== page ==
CALGARY, Alberta (Reuters) - The exodus of international players from Canada’s costly oil sands is raising fresh doubt over future development prospects for the world’s third-largest crude reserves as the region struggles to compete with cheap U.S. shale plays.
The latest withdrawals from the oil sands have cast a pall on Alberta’s economic outlook. The energy sector makes up one sixth of Canada’s economy, while in Alberta oil and gas contributes a fifth of provincial gross domestic product.
Royal Dutch Shell and Marathon Oil Corp sold off billions of dollars in oil sands assets on Thursday, the latest sign that global oil majors are abandoning the region.
Shell Canada President Michael Crothers said the company was selling a large chunk of its oil sands assets to Calgary-based Canadian Natural Resources Ltd because they did not fit within Shell’s international portfolio, while Marathon more explicitly summarized the problem.
“Historically, our interest in the Canadian oil sands has represented about a third of our company’s other operating and production expenses, yet only about 12 percent of our production volumes,” chief executive Lee Tillman said in a statement.
As well as selling off a 20 percent stake in the Athabasca Oil Sands project, now majority-owned by CNRL, Marathon is buying 70,000 net acres in the Permian basin shale play as it streamlines its portfolio to concentrate on higher margin, lower cost U.S. assets.
Canada’s oil sands carry some of the world’s highest full cycle breakeven costs and were battered by the global crude price crash that started in 2014. Capital investment in the Canadian energy sector tumbled 62 percent in two years, according to the Canadian Association of Petroleum Producers, and shows little sign of recovering.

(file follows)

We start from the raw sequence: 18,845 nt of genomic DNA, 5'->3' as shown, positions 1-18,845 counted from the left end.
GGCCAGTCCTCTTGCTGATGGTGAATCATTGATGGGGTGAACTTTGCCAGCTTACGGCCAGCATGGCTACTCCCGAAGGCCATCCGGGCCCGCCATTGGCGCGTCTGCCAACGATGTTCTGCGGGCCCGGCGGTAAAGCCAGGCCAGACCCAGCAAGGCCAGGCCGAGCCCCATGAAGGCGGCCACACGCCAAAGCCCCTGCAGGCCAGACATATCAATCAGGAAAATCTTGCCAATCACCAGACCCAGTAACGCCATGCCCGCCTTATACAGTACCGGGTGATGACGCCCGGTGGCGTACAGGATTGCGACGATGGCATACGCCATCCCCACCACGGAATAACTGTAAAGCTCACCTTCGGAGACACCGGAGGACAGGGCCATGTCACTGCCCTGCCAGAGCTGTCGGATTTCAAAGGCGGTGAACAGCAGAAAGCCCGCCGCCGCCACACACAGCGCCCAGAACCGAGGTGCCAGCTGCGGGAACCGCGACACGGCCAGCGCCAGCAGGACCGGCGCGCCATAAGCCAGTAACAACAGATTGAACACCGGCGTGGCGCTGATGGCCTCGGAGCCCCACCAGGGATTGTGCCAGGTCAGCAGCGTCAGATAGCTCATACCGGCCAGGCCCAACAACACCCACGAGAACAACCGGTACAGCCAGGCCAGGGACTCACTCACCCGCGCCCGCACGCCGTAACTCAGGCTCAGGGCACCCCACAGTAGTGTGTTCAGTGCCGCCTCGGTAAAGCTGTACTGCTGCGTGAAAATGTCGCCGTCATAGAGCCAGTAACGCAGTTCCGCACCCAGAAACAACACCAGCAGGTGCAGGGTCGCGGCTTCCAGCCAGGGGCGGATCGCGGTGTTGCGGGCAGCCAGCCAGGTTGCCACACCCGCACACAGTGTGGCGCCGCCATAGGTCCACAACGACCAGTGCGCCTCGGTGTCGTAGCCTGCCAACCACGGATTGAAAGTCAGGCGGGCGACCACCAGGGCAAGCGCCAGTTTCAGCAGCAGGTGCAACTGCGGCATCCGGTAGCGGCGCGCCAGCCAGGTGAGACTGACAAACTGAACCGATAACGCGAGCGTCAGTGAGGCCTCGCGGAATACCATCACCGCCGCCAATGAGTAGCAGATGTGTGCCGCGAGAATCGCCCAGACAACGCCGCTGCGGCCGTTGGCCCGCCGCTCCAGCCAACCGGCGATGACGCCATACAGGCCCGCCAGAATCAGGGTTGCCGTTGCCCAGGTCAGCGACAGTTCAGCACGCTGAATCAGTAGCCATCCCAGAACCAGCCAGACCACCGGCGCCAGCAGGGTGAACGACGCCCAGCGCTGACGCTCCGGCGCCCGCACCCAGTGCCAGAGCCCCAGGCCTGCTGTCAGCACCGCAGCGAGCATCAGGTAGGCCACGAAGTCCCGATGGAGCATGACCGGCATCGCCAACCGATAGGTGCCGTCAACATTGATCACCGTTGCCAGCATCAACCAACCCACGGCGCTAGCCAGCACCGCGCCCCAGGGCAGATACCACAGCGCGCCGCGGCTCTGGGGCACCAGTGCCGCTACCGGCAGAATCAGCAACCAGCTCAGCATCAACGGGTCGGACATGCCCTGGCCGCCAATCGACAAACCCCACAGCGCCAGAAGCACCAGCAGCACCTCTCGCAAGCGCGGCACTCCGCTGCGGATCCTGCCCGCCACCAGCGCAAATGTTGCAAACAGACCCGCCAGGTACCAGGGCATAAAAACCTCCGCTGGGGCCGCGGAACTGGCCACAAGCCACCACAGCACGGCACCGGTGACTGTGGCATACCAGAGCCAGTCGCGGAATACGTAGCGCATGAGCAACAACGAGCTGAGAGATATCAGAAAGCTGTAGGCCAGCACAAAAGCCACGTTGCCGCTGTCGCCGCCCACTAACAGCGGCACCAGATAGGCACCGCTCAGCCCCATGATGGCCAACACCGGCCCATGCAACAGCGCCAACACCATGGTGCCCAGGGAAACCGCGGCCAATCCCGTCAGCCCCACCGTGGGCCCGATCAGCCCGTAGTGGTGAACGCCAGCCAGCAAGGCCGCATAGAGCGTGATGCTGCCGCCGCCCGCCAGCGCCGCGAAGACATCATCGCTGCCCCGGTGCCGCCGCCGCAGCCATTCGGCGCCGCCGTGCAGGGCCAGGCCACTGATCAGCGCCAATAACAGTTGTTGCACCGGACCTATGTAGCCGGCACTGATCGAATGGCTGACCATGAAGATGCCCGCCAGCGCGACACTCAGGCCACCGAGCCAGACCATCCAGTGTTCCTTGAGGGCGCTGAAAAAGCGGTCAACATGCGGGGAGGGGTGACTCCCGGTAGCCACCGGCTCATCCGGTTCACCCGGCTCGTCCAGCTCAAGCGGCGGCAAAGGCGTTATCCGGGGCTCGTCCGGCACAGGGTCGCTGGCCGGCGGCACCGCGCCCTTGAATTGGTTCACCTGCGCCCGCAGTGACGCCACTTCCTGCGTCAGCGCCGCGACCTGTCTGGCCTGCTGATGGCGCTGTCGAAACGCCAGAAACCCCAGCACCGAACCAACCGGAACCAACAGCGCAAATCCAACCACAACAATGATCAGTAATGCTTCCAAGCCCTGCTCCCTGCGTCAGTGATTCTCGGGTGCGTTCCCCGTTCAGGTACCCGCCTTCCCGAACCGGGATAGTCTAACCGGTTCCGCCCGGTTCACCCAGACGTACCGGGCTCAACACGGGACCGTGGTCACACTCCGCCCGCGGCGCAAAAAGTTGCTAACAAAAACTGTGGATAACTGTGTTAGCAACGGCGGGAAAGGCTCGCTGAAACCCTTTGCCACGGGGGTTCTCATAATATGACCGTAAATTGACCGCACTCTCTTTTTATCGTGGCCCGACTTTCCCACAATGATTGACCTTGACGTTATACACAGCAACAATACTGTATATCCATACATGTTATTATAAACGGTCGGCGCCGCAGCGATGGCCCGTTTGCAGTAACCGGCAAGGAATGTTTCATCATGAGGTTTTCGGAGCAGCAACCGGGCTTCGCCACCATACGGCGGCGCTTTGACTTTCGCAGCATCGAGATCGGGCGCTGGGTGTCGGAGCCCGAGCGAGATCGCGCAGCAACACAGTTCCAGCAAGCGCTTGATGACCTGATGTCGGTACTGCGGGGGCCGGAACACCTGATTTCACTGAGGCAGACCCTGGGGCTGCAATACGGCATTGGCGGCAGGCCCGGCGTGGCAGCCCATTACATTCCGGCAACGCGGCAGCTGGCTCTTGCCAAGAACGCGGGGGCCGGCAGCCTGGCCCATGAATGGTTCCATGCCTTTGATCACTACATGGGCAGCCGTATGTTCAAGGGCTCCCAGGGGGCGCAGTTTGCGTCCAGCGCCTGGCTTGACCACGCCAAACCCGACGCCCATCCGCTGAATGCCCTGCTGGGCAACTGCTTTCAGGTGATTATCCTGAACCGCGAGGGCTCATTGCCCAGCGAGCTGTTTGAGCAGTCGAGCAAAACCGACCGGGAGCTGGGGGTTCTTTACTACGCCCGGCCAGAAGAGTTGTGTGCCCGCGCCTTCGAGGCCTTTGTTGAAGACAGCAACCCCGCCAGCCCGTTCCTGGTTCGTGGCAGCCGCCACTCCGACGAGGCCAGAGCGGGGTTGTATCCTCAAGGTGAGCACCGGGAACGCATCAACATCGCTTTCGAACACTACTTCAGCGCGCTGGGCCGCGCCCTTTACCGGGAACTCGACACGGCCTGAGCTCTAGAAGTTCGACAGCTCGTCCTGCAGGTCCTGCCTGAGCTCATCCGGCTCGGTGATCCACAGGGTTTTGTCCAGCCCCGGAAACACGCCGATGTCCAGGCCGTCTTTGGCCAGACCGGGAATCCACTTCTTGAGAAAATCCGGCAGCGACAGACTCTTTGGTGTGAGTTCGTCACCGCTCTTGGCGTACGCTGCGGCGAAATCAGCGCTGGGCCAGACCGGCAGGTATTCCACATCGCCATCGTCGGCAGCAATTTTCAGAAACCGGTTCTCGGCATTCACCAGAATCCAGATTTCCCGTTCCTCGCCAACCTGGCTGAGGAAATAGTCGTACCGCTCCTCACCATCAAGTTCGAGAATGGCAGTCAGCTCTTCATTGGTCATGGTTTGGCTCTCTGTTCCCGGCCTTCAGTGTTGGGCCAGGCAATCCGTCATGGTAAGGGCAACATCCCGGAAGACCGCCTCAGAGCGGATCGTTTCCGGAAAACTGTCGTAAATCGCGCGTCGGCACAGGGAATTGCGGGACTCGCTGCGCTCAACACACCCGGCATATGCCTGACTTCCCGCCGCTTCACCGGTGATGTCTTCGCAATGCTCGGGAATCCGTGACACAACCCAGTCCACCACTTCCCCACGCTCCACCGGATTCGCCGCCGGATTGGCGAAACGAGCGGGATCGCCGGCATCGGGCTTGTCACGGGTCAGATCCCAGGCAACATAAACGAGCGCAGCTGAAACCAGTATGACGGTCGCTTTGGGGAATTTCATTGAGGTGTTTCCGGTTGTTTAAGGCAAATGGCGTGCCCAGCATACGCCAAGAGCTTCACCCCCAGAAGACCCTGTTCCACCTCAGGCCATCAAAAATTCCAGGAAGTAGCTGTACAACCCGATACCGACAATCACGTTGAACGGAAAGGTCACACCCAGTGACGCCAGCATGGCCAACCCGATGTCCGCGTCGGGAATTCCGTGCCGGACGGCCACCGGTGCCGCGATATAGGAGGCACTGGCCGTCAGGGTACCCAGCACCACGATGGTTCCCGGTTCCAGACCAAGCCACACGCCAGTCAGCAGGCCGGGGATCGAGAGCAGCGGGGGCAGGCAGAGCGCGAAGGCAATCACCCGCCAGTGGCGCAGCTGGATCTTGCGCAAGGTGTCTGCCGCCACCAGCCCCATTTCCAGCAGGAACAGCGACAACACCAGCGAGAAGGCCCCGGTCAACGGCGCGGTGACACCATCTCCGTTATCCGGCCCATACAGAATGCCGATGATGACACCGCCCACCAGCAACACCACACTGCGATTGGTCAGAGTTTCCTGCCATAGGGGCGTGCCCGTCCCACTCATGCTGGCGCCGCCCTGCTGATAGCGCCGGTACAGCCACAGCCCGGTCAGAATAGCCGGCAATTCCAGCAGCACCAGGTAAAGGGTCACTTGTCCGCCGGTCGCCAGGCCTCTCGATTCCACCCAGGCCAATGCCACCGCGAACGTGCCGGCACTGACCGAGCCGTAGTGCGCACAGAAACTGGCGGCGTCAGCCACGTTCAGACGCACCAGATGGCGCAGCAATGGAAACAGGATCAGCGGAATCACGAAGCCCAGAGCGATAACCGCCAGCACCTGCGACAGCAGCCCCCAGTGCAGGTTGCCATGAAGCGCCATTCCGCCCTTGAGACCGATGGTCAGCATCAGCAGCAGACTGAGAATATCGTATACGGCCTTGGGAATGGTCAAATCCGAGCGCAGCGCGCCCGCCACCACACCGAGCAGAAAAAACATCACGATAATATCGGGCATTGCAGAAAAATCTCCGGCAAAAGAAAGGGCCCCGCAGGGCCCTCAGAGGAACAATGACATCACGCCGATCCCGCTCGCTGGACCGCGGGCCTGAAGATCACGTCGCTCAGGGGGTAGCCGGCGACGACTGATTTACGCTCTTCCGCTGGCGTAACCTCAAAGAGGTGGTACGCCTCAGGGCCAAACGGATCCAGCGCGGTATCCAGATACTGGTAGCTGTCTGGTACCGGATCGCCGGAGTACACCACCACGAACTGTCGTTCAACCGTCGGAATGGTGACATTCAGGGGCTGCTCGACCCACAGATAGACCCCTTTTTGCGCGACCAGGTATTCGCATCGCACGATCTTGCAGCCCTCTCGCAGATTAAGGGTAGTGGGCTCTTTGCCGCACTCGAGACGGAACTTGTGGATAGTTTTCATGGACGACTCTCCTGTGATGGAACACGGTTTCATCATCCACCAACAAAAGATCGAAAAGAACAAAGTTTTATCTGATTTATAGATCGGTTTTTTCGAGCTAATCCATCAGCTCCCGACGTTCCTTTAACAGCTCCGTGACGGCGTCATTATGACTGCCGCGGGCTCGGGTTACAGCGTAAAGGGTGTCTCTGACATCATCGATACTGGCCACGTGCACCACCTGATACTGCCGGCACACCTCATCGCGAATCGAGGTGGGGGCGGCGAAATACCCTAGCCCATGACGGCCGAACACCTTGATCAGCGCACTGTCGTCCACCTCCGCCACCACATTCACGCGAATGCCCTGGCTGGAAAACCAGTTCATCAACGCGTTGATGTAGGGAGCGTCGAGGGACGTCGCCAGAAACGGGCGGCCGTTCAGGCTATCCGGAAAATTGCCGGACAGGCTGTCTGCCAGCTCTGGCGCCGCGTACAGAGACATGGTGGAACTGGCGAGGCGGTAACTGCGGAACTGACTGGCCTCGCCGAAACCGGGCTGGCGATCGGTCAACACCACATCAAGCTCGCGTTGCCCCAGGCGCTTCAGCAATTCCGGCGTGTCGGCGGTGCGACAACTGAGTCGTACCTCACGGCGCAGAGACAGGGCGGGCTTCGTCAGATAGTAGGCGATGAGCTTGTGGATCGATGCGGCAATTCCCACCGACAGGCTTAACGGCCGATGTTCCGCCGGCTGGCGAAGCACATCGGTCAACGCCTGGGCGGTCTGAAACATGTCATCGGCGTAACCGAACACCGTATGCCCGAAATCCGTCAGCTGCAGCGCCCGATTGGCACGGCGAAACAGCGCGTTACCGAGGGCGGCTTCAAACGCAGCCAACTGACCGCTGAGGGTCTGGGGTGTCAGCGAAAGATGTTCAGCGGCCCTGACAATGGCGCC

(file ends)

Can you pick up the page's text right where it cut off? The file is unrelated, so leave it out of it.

Rafi Tahmazian, senior portfolio manager at Calgary-based Canoe Financial LP, said stricter federal and provincial environmental polices were deterring foreign investors and Canada alone did not have the financial capacity to drive oil sands growth.
“There’s no incentive for foreign investment to say let’s go into Canada,” he said. “The message sent (by government) is we want Canada to become a national park, which is government-operated and non-revenue generating.”
Tahmazian said recent comments by Prime Minister Justin Trudeau that the oil sands needed to be “phased out”, which Trudeau later backtracked on, reinforced that message.
Oil-rich Alberta was plunged into recession with the global crude prices crash and a permanently weakened energy industry would likely have long-term knock-on effects, some analysts said.
“This ... will eventually force the Alberta economy to restructure and diversify its economic engine,” said Benjamin Tal, senior economist at CIBC.
Reporting by Nia Williams; Editing by Andrew Hay